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‘Ad Recession’ Hits Salem Media Group, Revenue Down 5% in Third Quarter

Revenue falls at Salem Media Group amid economic headwinds and an ongoing advertising slump. 

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Broadcasting giant Salem Media Group (NASDAQ: SALM), one of few publicly traded companies in the Christian media market, released its third-quarter 2023 earnings on Monday with $63.5 million in revenue, a decrease of 5% year-over-year.

In the earnings call, executives at the Texas-based company said the industry continues to face economic challenges and elevated interest rates. CEO Dave Santrella cited S&P Global’s recent media outlook, pointing to a persistent “ad recession.” Still, ongoing cost cuts have boosted the company’s free cash flow, and it is staying focused on operating efficiencies.

As of September, Salem Media has $471.3 million in total assets and $339 million in liabilities on its balance sheet. In the first nine months of 2023, the company’s revenue fell 2.7% year-over-year to $192.8 million. Its operating expenses grew 21.9% to $237.3 million compared to $194.6 million last year. It also reported an operating loss of $44.6 million, down from an operating income of $3.5 million in 2022.

On Tuesday afternoon, the company’s stock was trading at about $0.60, down 21%.

A five-day snapshot of Salem Media’s stock performance, via TradingView.

Broadcast Division

Salem Media, which owns or operates over 100 radio stations, reported a 4.2% decrease in broadcasting revenue this quarter, totaling $48.9 million. This brings its total year-to-date segment revenue to $147 million through September, down 3.3%.

In the earnings call, Santrella said drops in broadcasting revenue are tied to political comps and the impact of the ad recession.

Net advertising revenue in the broadcast division fell 9.6% to $12.7 million compared to $14 million last year. Political revenue accounts for part of that picture, generating $100,000 compared to $700,000 in Q3 2022. Spot advertising revenue is the biggest reason for the overall broadcast revenue decline, with national spots down 17.9% and local spots down 6.6%.

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Overall, advertising revenue is down 12.2% in 2023 to $38 million, driven by national and local spots. In its quarterly 10-Q filing with the Securities and Exchange Commission, the company explained that the first half of 2022 brought heightened demand as pandemic restrictions eased. However, trends shifted in late-2022 as advertisers reined in spending over concerns about inflation and the state of the economy.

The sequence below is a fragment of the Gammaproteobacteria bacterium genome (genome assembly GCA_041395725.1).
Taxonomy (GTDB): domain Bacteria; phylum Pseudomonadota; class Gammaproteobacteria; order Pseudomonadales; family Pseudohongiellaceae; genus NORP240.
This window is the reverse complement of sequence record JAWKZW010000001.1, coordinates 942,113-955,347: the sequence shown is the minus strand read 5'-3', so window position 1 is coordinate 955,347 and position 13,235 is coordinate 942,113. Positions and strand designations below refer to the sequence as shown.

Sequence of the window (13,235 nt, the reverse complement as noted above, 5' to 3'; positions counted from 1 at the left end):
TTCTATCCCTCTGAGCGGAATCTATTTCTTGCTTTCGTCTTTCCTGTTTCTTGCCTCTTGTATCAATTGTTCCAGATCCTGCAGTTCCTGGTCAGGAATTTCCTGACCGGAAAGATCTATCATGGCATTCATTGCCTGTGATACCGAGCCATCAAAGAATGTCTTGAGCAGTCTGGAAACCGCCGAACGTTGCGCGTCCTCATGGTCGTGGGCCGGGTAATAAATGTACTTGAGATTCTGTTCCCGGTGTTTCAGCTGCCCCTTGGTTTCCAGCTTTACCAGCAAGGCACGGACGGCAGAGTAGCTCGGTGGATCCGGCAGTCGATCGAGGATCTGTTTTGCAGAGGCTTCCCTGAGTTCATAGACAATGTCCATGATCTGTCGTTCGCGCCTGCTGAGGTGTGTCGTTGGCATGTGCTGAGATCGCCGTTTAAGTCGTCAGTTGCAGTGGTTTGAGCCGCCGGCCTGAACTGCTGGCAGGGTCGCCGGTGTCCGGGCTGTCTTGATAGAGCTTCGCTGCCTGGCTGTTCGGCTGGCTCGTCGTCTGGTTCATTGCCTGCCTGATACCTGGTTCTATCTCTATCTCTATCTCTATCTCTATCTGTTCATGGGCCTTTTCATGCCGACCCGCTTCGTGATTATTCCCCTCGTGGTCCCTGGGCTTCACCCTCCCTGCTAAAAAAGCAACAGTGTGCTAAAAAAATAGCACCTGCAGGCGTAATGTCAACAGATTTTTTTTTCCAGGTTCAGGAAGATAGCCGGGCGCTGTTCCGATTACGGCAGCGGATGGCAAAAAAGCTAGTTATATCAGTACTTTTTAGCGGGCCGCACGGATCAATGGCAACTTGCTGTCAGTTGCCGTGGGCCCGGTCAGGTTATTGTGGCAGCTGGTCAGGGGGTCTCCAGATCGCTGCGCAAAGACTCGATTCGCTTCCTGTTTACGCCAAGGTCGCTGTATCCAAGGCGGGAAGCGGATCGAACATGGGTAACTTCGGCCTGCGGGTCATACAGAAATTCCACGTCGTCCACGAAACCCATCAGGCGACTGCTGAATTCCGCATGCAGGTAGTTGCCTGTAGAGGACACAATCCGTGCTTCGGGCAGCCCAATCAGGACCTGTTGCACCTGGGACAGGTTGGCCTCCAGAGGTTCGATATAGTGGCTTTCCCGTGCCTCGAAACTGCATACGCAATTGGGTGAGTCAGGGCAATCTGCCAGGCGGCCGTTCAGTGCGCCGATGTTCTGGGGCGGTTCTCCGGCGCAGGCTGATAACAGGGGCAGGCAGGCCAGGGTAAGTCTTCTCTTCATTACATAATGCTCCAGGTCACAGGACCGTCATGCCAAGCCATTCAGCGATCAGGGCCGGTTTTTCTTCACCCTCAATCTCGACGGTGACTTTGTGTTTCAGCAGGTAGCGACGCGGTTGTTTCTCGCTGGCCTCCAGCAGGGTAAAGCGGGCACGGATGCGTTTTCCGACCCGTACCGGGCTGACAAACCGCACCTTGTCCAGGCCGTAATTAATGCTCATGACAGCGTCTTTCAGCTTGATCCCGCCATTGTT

Network revenue (the net of digital amounts) decreased by 10.1%, with a $900,000 drop from its nationally syndicated host programs offset by a $300,000 increase in political advertising.

Slower ad demand also hit digital revenue growth in the broadcasting division. Revenue fell 4.5%, partially due to lower demand for marketing services through Salem Surround and a slight reduction in streaming revenue and digital ad sales from its station websites.

Local and national block programming revenue remained relatively flat at $19.7 million in Q3, bringing the 2023 total to $58.6 million. Block programming rates are based on stations’ ability to attract audiences that contribute to or buy products from the program’s producers. This is a crucial category for Salem’s business model, representing 40% of its broadcast revenue and 31% of the total.

Meanwhile, broadcast operating expenses grew 2.4% to $42 million due to employee severance expenses and investments in the Salem News Channel and cluster market in Miami, which was acquired in early-2023. Losses from the two startup businesses have negatively impacted Salem’s leverage, though it expects performance will recover over the next few years.

Digital Media

Net digital media revenue decreased 2.2% in the third quarter to $9.9 million, claiming 15.7% of Salem’s total revenue. The report cited Facebook’s 2022 algorithm changes that limited political content, the growing use of browsers that block third-party cookies, and the recent non-renewal of the Bible Gateway representation agreement. The latter factor was partially offset by more revenue from its recent acquisition of George Gilder’s investment newsletters.


Publishing revenue decreased by 17.5% to $4.6 million, accounting for 7.2% of the quarter’s net revenue. Book sales fell 19.2%, primarily from Regnery Publishing, with a 54% drop in volume partially offset by a 36% increase in the average price per unit sold.

The earnings call cited a light book publishing schedule, with some declines tied to the softness in the overall economy affecting the self-publishing business.

So far this year, Salem’s publishing revenue has dropped by 2.7% to $14.4 million.

Main photo: Photo via Google Street View

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Shannon Cuthrell

Shannon Cuthrell is a journalist with a background covering business, technology and economic development. She has written for Business North Carolina magazine, WRAL TechWire, Charlotte Inno and EE Power, among other publications.